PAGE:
Saturday, May 22, 2010

Maternal Mortality Rates.....

Kudos to the Iceman for sending me down this path. I was just reading one of his blog posts on Maternal Deaths and decided to delve a little further in another direction. I have been interested in this topic for many years, since before I became a mother myself in fact (almost 13 years ago). I also read a Letter To The Editor in my local paper last night that popped the idea into my head for a post,, so here we go!

It has been in the news repeatedly in recent months that Canada's federal govt does not want to continue funding abortions around the globe. This decision has been taking hits from numerous groups - medical, women's interest groups, the general public, opposition parties, etc. The latest stats announce that approximately 70,000 women around the world die each year because of botched abortions. This stat is often used as an argument in favour of continuing to fund international groups that may use the money to create or improve clinics, to help women survive. To Save Lives.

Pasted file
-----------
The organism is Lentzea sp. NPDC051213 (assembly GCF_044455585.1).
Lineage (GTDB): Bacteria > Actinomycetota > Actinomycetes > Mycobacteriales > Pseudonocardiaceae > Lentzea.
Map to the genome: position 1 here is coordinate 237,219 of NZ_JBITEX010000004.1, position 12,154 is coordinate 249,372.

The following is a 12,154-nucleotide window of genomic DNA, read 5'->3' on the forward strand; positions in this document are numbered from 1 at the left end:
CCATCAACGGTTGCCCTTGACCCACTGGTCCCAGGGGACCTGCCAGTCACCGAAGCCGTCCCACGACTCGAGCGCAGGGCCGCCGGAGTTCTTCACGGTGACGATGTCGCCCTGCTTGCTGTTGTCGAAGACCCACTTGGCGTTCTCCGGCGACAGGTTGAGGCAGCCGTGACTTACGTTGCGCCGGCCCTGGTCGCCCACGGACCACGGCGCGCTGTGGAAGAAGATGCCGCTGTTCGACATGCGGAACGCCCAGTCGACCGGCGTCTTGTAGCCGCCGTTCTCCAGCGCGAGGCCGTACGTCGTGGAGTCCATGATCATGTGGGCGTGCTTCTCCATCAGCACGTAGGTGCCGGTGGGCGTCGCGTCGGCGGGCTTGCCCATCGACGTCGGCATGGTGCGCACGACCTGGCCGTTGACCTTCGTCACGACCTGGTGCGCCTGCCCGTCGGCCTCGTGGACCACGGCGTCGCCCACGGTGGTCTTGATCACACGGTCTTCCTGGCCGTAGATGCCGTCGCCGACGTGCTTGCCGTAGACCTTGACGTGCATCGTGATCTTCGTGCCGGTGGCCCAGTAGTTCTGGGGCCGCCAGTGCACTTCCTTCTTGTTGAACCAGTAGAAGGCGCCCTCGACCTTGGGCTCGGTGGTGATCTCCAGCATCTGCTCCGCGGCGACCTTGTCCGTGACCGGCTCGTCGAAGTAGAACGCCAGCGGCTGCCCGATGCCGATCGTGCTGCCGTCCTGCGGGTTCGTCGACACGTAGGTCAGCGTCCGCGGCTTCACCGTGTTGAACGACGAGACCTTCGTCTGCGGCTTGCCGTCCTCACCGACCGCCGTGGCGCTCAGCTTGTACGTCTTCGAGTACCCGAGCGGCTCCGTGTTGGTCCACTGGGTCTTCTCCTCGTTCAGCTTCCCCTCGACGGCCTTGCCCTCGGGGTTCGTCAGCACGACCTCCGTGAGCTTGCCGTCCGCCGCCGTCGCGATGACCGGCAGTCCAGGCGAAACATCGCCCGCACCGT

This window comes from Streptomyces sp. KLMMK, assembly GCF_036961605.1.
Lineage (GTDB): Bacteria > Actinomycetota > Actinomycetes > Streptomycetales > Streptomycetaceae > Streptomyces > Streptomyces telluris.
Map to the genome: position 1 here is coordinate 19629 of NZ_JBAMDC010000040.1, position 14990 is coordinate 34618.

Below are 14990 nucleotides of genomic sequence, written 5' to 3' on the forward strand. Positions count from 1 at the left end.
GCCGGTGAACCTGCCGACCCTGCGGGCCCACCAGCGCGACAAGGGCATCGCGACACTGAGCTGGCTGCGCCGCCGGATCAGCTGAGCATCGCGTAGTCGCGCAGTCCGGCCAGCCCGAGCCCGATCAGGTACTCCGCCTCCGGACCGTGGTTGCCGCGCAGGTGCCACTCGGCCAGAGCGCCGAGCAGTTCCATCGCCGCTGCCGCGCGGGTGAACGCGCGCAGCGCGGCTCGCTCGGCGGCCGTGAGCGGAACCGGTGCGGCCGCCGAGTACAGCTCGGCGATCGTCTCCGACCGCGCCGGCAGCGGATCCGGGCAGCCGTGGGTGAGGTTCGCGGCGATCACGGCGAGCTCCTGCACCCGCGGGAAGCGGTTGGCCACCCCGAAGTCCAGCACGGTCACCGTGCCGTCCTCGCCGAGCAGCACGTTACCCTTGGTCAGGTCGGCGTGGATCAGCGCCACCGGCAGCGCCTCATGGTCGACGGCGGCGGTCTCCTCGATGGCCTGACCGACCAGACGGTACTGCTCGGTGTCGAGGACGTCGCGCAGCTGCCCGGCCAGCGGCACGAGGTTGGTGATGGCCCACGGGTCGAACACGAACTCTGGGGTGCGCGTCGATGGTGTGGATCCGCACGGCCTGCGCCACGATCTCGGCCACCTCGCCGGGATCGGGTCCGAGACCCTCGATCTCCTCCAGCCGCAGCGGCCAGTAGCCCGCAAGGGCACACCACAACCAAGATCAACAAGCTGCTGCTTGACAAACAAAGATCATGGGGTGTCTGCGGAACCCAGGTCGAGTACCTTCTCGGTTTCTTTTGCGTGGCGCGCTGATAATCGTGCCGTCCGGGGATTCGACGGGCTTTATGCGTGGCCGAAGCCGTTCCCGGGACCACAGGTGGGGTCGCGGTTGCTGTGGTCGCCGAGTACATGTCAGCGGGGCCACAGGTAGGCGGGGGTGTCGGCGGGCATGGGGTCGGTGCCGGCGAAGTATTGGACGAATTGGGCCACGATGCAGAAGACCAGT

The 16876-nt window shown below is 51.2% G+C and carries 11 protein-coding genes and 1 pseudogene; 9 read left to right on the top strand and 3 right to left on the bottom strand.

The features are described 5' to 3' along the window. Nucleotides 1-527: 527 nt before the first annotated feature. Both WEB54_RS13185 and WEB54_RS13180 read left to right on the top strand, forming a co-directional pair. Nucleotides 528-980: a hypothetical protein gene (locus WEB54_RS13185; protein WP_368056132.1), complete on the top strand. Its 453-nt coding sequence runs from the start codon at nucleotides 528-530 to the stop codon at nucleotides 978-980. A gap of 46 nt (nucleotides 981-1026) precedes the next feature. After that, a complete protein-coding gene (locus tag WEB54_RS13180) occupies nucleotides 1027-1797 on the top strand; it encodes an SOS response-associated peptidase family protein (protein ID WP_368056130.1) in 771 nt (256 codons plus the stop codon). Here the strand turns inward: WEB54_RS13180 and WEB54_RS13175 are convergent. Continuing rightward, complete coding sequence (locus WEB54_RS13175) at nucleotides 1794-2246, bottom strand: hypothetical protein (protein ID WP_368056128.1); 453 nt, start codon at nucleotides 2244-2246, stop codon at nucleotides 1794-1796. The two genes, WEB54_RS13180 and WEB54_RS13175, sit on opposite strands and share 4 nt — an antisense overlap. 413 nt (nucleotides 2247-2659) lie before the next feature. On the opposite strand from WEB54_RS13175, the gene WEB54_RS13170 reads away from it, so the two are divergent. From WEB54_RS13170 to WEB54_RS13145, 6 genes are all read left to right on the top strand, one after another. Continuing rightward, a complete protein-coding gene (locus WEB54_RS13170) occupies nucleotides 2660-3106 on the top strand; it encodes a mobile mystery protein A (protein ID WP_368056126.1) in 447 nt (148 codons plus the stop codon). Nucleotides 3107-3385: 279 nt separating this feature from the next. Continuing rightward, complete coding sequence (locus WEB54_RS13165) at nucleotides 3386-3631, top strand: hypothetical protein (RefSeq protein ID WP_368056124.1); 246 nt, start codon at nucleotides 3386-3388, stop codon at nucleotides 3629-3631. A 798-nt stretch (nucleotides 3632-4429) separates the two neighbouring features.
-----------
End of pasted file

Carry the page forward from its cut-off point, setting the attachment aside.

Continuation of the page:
Fair enough. However, when you look into other causes of maternal death around the world, you find a much more staggering figure. According to Science, over 500,000 women died in 2000 during or shortly after childbirth and that this figure could be reduced greatly with a few things that industrialized nations have easy access to, but developing or underdeveloped countries do not. The majority of deaths, according to the article, which takes its information from the United Nations, are caused by severe bleeding in the days after birth. A large number of maternal deaths in sub-Saharan Africa are also related to infectious diseases that treatments are available for. Perhaps this is the kind of statistic that the Canadian govt has been looking at and sees that a greater number of Lives Can Be Saved by channeling funding to contraception, medicine, antivirals, and medical staff training. Malaria and HIV are listed in studies (see last link) as being a top contributor to maternal death. Since both Malaria and HIV/AIDS take the lives of millions worldwide each year, doesn't it stand to reason that if countries are going to band together to provide funding for international medical care, it would be best if the larger death rates are tackled first?